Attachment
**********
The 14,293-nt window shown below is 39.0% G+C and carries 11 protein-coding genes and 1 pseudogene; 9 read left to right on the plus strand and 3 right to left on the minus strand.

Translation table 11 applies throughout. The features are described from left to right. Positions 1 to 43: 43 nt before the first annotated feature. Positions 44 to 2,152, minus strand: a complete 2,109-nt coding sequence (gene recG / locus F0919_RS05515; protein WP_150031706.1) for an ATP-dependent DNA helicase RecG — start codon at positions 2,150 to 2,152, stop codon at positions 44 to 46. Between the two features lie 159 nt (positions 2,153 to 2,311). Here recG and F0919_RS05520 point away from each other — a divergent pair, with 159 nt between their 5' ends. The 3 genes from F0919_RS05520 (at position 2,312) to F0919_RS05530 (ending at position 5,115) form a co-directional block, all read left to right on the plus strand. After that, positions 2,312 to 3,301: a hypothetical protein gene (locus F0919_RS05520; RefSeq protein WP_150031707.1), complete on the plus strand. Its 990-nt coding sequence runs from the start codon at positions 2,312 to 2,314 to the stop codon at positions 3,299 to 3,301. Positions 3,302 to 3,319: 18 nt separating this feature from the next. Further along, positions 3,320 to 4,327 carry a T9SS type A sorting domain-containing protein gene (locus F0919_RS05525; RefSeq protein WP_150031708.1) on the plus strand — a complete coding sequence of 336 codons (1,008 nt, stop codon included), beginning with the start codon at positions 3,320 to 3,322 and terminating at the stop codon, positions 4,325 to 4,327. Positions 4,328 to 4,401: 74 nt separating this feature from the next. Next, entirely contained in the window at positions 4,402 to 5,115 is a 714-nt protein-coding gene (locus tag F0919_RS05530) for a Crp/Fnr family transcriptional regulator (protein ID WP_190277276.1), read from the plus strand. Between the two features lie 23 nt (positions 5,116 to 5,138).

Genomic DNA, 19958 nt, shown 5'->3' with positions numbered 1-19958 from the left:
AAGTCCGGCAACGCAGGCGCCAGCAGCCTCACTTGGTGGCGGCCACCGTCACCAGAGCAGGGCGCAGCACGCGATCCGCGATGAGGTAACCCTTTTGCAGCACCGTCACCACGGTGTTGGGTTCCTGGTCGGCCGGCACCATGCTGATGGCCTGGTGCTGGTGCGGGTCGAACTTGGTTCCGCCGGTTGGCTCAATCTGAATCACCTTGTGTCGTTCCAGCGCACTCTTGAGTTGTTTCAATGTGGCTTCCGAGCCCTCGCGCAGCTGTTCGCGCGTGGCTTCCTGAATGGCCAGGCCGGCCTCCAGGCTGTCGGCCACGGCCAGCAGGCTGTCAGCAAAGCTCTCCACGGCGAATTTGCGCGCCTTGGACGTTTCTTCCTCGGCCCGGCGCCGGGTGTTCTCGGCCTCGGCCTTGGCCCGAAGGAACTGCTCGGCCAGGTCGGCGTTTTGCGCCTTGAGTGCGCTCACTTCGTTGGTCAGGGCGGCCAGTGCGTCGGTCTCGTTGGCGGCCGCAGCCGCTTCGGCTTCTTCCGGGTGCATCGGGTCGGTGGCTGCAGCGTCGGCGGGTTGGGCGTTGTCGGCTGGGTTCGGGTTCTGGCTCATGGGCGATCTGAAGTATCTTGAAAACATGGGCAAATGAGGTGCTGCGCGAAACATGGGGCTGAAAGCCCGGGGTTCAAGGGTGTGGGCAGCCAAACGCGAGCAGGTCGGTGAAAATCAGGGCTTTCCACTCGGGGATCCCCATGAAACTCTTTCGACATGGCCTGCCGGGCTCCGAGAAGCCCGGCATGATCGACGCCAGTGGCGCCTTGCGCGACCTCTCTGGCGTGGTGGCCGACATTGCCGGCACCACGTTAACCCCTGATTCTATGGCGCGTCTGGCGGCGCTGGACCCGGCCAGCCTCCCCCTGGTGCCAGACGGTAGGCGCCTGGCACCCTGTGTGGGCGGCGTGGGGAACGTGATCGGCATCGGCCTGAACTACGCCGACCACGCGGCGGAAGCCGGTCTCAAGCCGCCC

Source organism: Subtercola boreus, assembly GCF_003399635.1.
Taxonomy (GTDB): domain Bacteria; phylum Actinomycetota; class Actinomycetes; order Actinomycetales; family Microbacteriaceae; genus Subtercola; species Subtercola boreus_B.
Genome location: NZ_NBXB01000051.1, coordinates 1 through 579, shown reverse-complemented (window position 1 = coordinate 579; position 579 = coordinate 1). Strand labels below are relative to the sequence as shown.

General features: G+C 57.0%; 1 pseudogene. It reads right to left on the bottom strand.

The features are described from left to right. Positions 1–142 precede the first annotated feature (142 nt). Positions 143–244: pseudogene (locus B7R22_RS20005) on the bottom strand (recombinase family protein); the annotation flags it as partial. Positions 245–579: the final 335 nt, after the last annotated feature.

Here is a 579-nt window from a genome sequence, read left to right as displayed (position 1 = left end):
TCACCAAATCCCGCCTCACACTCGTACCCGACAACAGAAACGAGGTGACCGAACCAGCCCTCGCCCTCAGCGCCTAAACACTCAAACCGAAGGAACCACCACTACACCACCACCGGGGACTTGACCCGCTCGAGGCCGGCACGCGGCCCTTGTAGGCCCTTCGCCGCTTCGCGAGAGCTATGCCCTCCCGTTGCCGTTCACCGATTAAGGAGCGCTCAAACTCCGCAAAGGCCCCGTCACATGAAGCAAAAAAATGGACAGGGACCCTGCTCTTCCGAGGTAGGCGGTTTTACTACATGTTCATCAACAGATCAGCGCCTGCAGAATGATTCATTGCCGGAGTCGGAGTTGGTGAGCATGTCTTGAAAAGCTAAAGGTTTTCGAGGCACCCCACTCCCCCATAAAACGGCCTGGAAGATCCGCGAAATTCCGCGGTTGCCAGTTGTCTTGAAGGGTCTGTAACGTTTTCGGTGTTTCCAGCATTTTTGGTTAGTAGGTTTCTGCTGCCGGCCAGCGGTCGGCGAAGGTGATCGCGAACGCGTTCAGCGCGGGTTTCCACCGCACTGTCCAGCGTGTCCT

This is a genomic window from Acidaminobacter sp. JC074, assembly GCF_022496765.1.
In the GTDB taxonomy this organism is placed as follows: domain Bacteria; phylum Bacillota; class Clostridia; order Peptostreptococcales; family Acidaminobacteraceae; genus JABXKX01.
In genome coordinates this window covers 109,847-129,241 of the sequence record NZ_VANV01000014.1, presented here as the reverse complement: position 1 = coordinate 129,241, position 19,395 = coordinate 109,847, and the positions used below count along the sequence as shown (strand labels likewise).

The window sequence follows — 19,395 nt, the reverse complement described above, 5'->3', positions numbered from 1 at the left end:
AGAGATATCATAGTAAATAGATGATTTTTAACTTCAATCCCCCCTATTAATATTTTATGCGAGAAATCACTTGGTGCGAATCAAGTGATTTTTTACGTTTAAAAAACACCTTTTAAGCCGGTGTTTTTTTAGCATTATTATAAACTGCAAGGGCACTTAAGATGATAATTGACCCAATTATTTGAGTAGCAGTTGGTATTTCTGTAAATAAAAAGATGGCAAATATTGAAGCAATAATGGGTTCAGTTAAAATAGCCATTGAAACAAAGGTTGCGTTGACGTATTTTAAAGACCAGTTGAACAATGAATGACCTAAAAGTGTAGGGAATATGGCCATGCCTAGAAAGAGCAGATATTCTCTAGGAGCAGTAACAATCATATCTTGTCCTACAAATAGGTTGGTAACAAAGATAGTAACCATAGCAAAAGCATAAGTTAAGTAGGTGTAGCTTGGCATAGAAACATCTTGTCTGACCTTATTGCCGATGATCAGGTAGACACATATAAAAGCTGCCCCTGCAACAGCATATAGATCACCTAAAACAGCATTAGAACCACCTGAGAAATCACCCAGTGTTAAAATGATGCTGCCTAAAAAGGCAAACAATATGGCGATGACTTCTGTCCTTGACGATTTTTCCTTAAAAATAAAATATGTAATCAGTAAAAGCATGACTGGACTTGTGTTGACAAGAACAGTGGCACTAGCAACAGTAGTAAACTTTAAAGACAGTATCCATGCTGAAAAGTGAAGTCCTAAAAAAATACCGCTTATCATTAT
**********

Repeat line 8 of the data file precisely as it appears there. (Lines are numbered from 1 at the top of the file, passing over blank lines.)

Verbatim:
General features: G+C 57.0%; 1 pseudogene. It reads right to left on the bottom strand.